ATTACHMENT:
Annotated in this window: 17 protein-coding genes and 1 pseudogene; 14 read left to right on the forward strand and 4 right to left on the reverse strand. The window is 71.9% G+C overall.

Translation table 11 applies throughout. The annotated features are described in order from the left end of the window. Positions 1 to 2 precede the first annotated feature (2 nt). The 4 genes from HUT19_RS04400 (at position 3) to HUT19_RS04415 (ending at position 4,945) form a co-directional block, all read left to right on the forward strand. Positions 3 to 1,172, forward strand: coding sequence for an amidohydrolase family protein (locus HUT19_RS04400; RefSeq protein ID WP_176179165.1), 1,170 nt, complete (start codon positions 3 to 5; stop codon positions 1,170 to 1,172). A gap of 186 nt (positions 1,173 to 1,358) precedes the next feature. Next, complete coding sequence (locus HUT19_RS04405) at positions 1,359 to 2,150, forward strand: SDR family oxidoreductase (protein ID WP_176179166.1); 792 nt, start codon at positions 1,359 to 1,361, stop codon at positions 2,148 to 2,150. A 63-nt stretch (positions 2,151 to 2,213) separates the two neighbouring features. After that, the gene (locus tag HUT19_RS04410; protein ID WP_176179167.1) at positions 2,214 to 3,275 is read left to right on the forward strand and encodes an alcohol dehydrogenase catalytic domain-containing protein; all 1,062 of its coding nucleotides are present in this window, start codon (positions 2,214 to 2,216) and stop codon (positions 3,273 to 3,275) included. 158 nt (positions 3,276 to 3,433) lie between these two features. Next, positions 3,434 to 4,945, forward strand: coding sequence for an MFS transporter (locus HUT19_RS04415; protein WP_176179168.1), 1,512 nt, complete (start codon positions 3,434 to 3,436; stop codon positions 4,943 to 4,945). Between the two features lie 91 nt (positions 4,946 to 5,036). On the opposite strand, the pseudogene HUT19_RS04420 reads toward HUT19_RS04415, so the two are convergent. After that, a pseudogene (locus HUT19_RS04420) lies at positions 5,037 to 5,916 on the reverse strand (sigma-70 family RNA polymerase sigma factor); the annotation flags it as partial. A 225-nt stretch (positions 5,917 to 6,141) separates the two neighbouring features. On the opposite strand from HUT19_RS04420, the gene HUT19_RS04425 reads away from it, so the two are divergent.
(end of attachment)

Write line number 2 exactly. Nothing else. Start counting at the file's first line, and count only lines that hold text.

Translation table 11 applies throughout. The annotated features are described in order from the left end of the window. Positions 1 to 2 precede the first annotated feature (2 nt). The 4 genes from HUT19_RS04400 (at position 3) to HUT19_RS04415 (ending at position 4,945) form a co-directional block, all read left to right on the forward strand. Positions 3 to 1,172, forward strand: coding sequence for an amidohydrolase family protein (locus HUT19_RS04400; RefSeq protein ID WP_176179165.1), 1,170 nt, complete (start codon positions 3 to 5; stop codon positions 1,170 to 1,172). A gap of 186 nt (positions 1,173 to 1,358) precedes the next feature. Next, complete coding sequence (locus HUT19_RS04405) at positions 1,359 to 2,150, forward strand: SDR family oxidoreductase (protein ID WP_176179166.1); 792 nt, start codon at positions 1,359 to 1,361, stop codon at positions 2,148 to 2,150. A 63-nt stretch (positions 2,151 to 2,213) separates the two neighbouring features. After that, the gene (locus tag HUT19_RS04410; protein ID WP_176179167.1) at positions 2,214 to 3,275 is read left to right on the forward strand and encodes an alcohol dehydrogenase catalytic domain-containing protein; all 1,062 of its coding nucleotides are present in this window, start codon (positions 2,214 to 2,216) and stop codon (positions 3,273 to 3,275) included. 158 nt (positions 3,276 to 3,433) lie between these two features. Next, positions 3,434 to 4,945, forward strand: coding sequence for an MFS transporter (locus HUT19_RS04415; protein WP_176179168.1), 1,512 nt, complete (start codon positions 3,434 to 3,436; stop codon positions 4,943 to 4,945). Between the two features lie 91 nt (positions 4,946 to 5,036). On the opposite strand, the pseudogene HUT19_RS04420 reads toward HUT19_RS04415, so the two are convergent. After that, a pseudogene (locus HUT19_RS04420) lies at positions 5,037 to 5,916 on the reverse strand (sigma-70 family RNA polymerase sigma factor); the annotation flags it as partial. A 225-nt stretch (positions 5,917 to 6,141) separates the two neighbouring features. On the opposite strand from HUT19_RS04420, the gene HUT19_RS04425 reads away from it, so the two are divergent.